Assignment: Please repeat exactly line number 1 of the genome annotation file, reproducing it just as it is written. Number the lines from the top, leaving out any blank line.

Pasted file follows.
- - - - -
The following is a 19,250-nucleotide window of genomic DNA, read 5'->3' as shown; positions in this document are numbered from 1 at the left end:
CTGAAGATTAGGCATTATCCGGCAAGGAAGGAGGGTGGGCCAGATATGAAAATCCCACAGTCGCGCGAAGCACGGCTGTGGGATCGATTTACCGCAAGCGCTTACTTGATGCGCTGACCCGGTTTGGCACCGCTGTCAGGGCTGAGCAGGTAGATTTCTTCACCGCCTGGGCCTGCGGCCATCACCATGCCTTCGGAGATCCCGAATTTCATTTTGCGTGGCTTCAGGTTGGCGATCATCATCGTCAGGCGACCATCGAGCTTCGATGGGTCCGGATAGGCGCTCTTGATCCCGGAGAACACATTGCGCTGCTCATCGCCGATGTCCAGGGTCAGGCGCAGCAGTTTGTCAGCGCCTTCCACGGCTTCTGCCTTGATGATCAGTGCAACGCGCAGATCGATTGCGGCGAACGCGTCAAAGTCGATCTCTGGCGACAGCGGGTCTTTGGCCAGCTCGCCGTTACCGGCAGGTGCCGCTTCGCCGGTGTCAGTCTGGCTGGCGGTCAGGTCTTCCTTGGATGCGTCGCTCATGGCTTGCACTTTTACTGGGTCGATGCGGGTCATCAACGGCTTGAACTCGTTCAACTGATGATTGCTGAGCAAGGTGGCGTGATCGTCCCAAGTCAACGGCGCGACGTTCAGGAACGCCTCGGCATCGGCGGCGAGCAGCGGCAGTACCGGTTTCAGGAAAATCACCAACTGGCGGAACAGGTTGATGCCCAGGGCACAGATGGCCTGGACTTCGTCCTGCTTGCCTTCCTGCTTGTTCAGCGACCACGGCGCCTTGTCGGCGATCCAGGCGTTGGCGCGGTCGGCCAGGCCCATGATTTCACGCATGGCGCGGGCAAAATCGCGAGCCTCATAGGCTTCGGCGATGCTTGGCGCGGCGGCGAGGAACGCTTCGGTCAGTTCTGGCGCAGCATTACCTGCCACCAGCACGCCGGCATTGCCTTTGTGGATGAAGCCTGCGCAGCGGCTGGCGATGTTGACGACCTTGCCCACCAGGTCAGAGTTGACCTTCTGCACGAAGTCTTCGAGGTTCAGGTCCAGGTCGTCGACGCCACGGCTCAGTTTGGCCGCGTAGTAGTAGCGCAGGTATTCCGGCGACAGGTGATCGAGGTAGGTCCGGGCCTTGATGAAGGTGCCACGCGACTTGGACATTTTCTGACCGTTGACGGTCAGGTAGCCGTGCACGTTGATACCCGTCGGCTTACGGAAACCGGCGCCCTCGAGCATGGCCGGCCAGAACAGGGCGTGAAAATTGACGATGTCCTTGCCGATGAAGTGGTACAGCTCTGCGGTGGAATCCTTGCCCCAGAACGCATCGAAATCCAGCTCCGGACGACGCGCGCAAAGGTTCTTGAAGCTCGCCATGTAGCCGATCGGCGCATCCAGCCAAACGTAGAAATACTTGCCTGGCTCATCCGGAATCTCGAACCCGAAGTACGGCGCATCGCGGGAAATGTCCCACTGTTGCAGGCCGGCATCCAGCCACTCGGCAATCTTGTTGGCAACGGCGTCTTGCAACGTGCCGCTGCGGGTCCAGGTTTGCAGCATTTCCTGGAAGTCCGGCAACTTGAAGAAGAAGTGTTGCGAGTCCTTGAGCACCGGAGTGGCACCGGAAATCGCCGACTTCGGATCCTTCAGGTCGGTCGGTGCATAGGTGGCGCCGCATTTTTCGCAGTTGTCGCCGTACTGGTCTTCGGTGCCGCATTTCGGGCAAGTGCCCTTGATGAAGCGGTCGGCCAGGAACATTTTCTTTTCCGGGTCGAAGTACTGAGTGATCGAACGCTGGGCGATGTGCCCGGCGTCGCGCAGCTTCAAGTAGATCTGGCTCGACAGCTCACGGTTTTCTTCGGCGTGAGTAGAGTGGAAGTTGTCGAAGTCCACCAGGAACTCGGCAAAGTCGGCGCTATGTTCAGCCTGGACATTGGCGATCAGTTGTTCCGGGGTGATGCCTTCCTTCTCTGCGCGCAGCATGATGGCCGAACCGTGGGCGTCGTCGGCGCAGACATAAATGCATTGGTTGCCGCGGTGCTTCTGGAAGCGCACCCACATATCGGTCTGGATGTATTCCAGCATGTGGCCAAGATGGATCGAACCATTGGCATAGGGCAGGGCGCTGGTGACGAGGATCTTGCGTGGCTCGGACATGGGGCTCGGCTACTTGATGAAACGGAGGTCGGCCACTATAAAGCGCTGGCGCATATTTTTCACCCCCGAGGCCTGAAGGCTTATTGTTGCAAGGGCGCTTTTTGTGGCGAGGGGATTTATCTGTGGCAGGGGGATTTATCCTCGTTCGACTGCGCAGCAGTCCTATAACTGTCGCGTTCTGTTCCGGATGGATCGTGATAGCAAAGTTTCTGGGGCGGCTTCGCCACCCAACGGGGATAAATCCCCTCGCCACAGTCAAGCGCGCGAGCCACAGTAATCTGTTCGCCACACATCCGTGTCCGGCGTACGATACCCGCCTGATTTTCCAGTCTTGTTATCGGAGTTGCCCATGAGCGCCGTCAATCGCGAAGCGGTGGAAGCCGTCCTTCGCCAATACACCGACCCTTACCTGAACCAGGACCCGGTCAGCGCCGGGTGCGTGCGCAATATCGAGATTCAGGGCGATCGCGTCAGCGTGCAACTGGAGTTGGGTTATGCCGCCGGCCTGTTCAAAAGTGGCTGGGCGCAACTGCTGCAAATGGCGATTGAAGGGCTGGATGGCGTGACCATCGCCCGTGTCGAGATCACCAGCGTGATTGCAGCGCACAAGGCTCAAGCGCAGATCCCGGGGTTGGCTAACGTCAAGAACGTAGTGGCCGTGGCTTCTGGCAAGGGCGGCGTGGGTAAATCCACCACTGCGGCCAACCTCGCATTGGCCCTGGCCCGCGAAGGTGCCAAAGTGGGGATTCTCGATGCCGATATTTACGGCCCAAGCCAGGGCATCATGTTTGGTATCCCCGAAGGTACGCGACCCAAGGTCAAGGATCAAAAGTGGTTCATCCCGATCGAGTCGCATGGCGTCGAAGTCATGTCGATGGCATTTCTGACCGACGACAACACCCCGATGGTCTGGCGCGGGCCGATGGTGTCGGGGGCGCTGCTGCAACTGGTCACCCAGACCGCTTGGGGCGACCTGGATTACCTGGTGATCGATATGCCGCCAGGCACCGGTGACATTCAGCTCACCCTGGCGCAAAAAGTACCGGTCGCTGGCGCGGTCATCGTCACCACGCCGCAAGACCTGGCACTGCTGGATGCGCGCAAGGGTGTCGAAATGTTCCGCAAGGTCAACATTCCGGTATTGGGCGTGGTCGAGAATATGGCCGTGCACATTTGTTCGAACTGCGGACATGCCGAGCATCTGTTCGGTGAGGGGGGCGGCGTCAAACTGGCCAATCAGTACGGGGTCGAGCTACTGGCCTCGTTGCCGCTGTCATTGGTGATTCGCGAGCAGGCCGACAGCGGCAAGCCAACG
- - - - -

The following is a 19,250-nucleotide window of genomic DNA, read 5'->3' as shown; positions in this document are numbered from 1 at the left end: